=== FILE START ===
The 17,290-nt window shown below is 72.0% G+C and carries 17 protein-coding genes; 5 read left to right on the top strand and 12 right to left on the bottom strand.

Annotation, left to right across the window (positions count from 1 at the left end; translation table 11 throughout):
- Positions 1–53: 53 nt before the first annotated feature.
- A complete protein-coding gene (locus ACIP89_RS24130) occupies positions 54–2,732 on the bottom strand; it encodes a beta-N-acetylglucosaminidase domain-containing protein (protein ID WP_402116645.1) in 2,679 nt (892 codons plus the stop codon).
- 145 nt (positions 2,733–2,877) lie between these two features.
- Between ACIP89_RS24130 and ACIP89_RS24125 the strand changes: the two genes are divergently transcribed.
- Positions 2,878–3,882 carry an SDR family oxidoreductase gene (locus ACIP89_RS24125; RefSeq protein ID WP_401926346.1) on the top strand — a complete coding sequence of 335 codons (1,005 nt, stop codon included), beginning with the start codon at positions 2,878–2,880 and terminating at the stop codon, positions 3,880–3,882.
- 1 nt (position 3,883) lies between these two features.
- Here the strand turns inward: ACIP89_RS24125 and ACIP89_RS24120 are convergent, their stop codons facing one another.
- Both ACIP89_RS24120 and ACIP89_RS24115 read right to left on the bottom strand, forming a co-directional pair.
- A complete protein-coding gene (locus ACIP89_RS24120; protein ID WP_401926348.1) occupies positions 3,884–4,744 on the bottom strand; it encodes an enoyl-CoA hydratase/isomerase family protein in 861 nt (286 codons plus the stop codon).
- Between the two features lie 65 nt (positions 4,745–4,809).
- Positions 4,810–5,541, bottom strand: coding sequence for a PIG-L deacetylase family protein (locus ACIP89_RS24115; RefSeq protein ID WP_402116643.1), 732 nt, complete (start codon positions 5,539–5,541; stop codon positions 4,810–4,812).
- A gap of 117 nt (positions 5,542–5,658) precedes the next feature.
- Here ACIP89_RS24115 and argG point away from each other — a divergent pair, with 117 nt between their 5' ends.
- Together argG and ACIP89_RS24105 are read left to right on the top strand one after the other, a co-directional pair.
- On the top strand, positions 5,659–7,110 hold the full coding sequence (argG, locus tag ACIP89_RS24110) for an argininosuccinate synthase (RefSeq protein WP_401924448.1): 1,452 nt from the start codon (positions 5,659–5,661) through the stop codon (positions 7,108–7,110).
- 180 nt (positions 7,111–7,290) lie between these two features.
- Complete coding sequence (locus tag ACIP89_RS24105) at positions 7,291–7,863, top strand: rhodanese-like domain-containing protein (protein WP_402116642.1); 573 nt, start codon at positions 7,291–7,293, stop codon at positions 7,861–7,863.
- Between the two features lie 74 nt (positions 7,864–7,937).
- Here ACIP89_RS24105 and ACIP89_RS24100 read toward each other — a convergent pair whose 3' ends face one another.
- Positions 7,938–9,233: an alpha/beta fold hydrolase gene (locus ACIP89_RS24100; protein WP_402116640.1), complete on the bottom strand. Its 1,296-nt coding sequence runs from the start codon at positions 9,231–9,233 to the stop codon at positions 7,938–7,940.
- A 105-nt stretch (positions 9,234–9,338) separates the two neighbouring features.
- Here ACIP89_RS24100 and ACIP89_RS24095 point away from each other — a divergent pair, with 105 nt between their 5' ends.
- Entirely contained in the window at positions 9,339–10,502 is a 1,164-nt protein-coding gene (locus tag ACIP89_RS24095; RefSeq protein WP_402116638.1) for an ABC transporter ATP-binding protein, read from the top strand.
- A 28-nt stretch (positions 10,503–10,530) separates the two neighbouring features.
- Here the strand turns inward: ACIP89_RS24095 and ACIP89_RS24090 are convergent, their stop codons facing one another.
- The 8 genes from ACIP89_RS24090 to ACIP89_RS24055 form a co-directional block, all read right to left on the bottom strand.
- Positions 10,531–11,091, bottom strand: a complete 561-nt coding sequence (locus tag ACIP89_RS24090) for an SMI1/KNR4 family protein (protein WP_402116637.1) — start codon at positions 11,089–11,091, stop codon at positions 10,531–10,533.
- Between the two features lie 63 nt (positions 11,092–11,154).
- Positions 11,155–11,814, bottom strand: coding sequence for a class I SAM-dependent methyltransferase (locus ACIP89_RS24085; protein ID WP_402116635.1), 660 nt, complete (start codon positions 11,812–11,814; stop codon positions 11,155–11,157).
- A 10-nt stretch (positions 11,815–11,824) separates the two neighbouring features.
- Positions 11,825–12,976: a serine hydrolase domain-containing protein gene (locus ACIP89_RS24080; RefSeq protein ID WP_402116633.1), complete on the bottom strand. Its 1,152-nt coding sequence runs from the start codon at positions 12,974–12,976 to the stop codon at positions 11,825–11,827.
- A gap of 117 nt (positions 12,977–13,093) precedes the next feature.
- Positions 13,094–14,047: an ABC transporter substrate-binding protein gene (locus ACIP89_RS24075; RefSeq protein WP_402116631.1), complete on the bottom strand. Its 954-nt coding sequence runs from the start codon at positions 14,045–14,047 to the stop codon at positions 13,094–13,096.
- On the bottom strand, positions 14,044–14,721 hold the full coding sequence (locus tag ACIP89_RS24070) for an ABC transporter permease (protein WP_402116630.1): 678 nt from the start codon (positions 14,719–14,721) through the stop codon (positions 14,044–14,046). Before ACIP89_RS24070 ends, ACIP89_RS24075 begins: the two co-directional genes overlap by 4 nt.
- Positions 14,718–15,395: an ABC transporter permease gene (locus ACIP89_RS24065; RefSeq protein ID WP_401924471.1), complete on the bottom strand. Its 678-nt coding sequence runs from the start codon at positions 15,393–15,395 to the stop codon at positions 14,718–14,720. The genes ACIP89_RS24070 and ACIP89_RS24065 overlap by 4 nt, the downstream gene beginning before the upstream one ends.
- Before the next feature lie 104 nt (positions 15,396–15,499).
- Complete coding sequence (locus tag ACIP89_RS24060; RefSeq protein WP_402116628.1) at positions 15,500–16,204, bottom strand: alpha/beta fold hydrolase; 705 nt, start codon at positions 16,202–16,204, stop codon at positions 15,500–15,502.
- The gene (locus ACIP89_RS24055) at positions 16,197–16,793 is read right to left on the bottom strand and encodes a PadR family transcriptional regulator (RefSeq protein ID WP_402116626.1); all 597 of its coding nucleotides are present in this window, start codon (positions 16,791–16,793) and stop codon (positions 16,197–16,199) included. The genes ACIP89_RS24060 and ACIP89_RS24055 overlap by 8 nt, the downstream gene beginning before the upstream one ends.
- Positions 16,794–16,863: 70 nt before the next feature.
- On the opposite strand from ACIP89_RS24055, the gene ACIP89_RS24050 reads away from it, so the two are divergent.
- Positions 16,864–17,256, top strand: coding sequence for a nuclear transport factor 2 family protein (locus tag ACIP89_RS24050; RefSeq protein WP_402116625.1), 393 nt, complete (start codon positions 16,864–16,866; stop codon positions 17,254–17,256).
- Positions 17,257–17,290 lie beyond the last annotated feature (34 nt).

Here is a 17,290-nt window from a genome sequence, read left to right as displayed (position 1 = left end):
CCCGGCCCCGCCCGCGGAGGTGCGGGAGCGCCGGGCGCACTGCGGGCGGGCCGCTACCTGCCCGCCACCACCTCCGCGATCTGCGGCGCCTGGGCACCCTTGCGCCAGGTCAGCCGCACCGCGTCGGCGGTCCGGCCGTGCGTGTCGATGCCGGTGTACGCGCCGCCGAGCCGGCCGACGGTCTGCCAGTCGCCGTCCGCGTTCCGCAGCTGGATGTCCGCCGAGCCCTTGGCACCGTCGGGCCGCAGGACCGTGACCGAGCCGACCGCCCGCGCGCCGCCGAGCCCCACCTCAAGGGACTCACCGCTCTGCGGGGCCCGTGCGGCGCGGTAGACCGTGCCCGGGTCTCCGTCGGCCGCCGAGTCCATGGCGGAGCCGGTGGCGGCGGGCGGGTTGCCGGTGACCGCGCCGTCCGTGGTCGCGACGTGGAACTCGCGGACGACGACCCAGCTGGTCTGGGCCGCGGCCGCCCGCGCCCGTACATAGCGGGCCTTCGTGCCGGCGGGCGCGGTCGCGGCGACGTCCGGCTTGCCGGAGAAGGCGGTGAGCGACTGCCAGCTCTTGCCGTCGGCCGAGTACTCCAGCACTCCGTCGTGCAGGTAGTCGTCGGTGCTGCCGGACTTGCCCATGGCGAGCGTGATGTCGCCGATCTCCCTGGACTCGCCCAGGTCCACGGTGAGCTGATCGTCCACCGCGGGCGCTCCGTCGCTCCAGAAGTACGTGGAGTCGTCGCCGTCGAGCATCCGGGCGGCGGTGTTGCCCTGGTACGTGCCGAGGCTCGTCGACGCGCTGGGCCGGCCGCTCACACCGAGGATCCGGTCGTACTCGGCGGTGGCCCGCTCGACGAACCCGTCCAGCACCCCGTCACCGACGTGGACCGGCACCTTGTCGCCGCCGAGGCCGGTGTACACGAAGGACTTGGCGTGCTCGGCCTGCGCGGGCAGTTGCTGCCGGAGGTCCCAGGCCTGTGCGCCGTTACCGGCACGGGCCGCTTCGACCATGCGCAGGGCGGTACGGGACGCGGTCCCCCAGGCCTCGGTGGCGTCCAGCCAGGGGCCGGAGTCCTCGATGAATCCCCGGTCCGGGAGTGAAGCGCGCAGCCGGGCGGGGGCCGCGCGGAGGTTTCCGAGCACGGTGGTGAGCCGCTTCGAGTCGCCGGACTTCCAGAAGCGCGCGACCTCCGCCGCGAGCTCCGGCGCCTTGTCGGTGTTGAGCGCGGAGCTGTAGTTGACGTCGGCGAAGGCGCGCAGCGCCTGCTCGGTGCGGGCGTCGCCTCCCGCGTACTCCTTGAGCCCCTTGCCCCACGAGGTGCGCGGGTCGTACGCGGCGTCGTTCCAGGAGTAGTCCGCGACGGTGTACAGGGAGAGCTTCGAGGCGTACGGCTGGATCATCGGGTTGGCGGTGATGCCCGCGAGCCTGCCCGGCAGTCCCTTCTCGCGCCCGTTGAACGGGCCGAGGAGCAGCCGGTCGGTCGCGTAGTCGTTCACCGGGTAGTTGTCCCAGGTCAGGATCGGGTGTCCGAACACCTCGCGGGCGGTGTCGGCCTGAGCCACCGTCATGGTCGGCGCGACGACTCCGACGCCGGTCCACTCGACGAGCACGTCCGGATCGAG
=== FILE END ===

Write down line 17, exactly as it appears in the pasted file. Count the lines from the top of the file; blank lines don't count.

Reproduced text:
- On the top strand, positions 5,659–7,110 hold the full coding sequence (argG, locus tag ACIP89_RS24110) for an argininosuccinate synthase (RefSeq protein WP_401924448.1): 1,452 nt from the start codon (positions 5,659–5,661) through the stop codon (positions 7,108–7,110).